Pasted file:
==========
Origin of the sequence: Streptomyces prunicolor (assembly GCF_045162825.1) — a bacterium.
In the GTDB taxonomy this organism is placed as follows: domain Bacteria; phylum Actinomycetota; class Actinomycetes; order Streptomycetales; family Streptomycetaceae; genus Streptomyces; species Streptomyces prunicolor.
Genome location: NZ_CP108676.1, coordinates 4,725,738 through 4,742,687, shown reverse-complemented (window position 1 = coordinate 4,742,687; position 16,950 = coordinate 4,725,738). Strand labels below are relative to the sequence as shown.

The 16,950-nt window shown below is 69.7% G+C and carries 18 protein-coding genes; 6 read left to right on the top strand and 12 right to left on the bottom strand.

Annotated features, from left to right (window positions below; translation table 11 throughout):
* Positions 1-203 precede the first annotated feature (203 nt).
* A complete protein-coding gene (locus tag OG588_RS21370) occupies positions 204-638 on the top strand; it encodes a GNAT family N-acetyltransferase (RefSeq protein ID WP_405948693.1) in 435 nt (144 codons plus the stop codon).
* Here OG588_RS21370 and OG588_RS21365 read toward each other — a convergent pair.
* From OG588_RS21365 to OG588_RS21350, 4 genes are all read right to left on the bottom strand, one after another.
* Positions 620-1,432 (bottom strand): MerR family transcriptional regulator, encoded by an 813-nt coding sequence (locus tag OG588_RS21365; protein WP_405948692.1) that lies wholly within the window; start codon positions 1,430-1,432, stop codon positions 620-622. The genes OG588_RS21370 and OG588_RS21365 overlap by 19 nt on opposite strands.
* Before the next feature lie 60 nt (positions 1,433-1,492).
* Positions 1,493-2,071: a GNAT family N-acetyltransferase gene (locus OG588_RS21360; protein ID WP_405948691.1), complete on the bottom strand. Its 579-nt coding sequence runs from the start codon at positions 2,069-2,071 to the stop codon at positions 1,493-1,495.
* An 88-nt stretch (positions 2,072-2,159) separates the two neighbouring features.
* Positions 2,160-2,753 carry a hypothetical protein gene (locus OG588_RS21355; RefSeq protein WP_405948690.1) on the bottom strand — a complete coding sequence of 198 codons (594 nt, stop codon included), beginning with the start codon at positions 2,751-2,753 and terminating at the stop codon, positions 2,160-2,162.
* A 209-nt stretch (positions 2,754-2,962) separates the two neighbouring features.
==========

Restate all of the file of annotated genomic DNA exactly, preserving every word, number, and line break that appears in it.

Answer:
Origin of the sequence: Streptomyces prunicolor (assembly GCF_045162825.1) — a bacterium.
In the GTDB taxonomy this organism is placed as follows: domain Bacteria; phylum Actinomycetota; class Actinomycetes; order Streptomycetales; family Streptomycetaceae; genus Streptomyces; species Streptomyces prunicolor.
Genome location: NZ_CP108676.1, coordinates 4,725,738 through 4,742,687, shown reverse-complemented (window position 1 = coordinate 4,742,687; position 16,950 = coordinate 4,725,738). Strand labels below are relative to the sequence as shown.

The 16,950-nt window shown below is 69.7% G+C and carries 18 protein-coding genes; 6 read left to right on the top strand and 12 right to left on the bottom strand.

Annotated features, from left to right (window positions below; translation table 11 throughout):
* Positions 1-203 precede the first annotated feature (203 nt).
* A complete protein-coding gene (locus tag OG588_RS21370) occupies positions 204-638 on the top strand; it encodes a GNAT family N-acetyltransferase (RefSeq protein ID WP_405948693.1) in 435 nt (144 codons plus the stop codon).
* Here OG588_RS21370 and OG588_RS21365 read toward each other — a convergent pair.
* From OG588_RS21365 to OG588_RS21350, 4 genes are all read right to left on the bottom strand, one after another.
* Positions 620-1,432 (bottom strand): MerR family transcriptional regulator, encoded by an 813-nt coding sequence (locus tag OG588_RS21365; protein WP_405948692.1) that lies wholly within the window; start codon positions 1,430-1,432, stop codon positions 620-622. The genes OG588_RS21370 and OG588_RS21365 overlap by 19 nt on opposite strands.
* Before the next feature lie 60 nt (positions 1,433-1,492).
* Positions 1,493-2,071: a GNAT family N-acetyltransferase gene (locus OG588_RS21360; protein ID WP_405948691.1), complete on the bottom strand. Its 579-nt coding sequence runs from the start codon at positions 2,069-2,071 to the stop codon at positions 1,493-1,495.
* An 88-nt stretch (positions 2,072-2,159) separates the two neighbouring features.
* Positions 2,160-2,753 carry a hypothetical protein gene (locus OG588_RS21355; RefSeq protein WP_405948690.1) on the bottom strand — a complete coding sequence of 198 codons (594 nt, stop codon included), beginning with the start codon at positions 2,751-2,753 and terminating at the stop codon, positions 2,160-2,162.
* A 209-nt stretch (positions 2,754-2,962) separates the two neighbouring features.